While going through stacks of papers in a friend’s room, I found an article from Architecture Boston entitled Pretty Ugly, a roundtable discussion between architects, art curators and educators on the concept of ugliness, included in AB’s 2006 “Ugly” issue. Two quotes about the variable roles of dissonance & ugliness in Architecture and other art stood out: for one, Architecture is both restrained in how confrontational it can be (due to the time, money and publicity involved), and also the need to utilize a space regardless of its appearance can push concerns of ugliness out of the forefront of people’s minds:
The artist as renegade, especially as renegade genius, is an enduring image in Western art. […] But renegade architecture is somewhat different; for one thing, a building quickly outlives the moment when it’s so confrontational. ~ Robert Campbell, Architecture Critic, Boston Globe
Second, the deliberate pursuit of ugliness can be used to “fast fail” out of unproductive design decisions: Once you have defined a territory which you consider to be unproductive, it is easier to identify whether an idea extends into that territory, and to subsequently abort that train of thought:
I’ve heard that Lebbeus Woods … asked his Harvard students to design something ugly, something undesirable, the idea being that through examining what you wouldn’t want, you eliminate a series of bad decisions and arrive at something more desirable. I don’t think students today aim for ugliness. They aim for the grotesque, meaning exaggeration or distortion of form. ~ Hansy Better, principal of Studio Luz Architects, and member of RISD, BAC and MIT architecture faculty
Apple’s iOS 5.1 software update for iPhones makes the camera icon appear persistently on the lock screen. Previously the camera could be launched by tapping on the camera icon; after 5.1, you now have to swipe the icon to launch the app. When you try to tap on the camera icon now, the screen bounces slightly to indicate you must swipe upwards instead.
I know this was to prevent the camera from triggering as you carry the phone around in your pocket, but it’s just not very affordant. On a dark background you can barely see the subtle lines around the camera icon that indicate dragability in iOS, and the screen-bounce seems like a clumsy solution to the problem. Since 5.1 came out I’ve seen people on the street try repeatedly tapping the icon before they understood what they had to do—call me crazy, but maybe it’d have been better to go with a double-tap on the icon instead? I’d willingly take the hit of a few photos of the inside of my pocket in exchange for a button-like icon that actually acts like a button.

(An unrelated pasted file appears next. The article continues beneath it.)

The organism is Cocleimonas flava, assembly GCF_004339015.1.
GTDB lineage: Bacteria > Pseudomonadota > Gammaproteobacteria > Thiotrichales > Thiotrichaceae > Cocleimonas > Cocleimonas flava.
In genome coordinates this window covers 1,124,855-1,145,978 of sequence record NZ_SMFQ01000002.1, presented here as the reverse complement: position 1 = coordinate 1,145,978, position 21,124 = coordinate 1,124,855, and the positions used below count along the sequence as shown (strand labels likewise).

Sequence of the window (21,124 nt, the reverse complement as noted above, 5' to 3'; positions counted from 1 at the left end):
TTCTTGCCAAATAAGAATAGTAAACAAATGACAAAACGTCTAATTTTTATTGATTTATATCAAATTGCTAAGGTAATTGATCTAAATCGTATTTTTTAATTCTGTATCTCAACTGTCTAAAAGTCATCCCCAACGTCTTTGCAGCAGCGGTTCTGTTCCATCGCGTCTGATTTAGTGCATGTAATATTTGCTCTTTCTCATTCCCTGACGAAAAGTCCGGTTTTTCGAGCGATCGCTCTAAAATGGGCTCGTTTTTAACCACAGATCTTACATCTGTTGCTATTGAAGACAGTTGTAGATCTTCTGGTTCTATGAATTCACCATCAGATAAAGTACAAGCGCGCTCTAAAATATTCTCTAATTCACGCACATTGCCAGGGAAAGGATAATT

OK, </grump>. That concludes this week’s episode of end-of-weekend blues manifesting themselves through UX criticism.
Work has overwhelmed me the past couple of weeks, both a 9-5 of +9 tedium and various freelance projects, and I am only now getting caught up on the sea of blogs that is my RSS reader. I was very sad to see that PingMag, a favorite design blog of mine from Japan, is taking an indefinite hiatus… curse you, oh pernicious economy.
On a slightly more positive note, earlier today Drawn! brought me a link to a Flickr photostream of Arabic logos for Western brands. Below is Caribou Coffee, the coffeeshop where I spent most of my time and money during highschool. Also featured are Banana Republic, Starbucks, Tide detergent, and many others.
A friend linked me to TheDieline.com a week or so ago, and I am really impressed with the site. Spotlighting interesting packaging design, The Dieline gives recognition to packaging that is innovative, attractive, or even just plain funny.
One recent post that caught my eye highlighted the work that the San Francisco-based firm office did for the new product line at the Pirate Supply store at 826 Valencia in San Francisco. 826 Valencia is a nonprofit writing tutoring center in the Mission District that Dave Eggers (of McSweeney’s) founded in 2002. Required by zoning to have a storefront, they opened a Pirate Supply Store as a kind of joke and were surprised to find that it actually started making money. The new packaging is quite piratical, and I hope it brings further success to the store (all proceeds go to support the tutoring center).
TheDieline has showcased a lot of great packaging lately, but this work was particularly notable for me because Dave Eggers gave our Baccalaureate address when I graduated from Brown. I really admire what he has done, both with McSweeney’s and with 826 Valencia and its offshoots. He has given a TED Talk on his initiative, which covers some of the same ground as his Baccalaureate address with only half of the nervousness—check it out!
DesignVerb has a recent link to the site everymomentnow.com, a website that graphically represents and compares the day-to-day news coverage of Barack Obama and John McCain in their presidential race.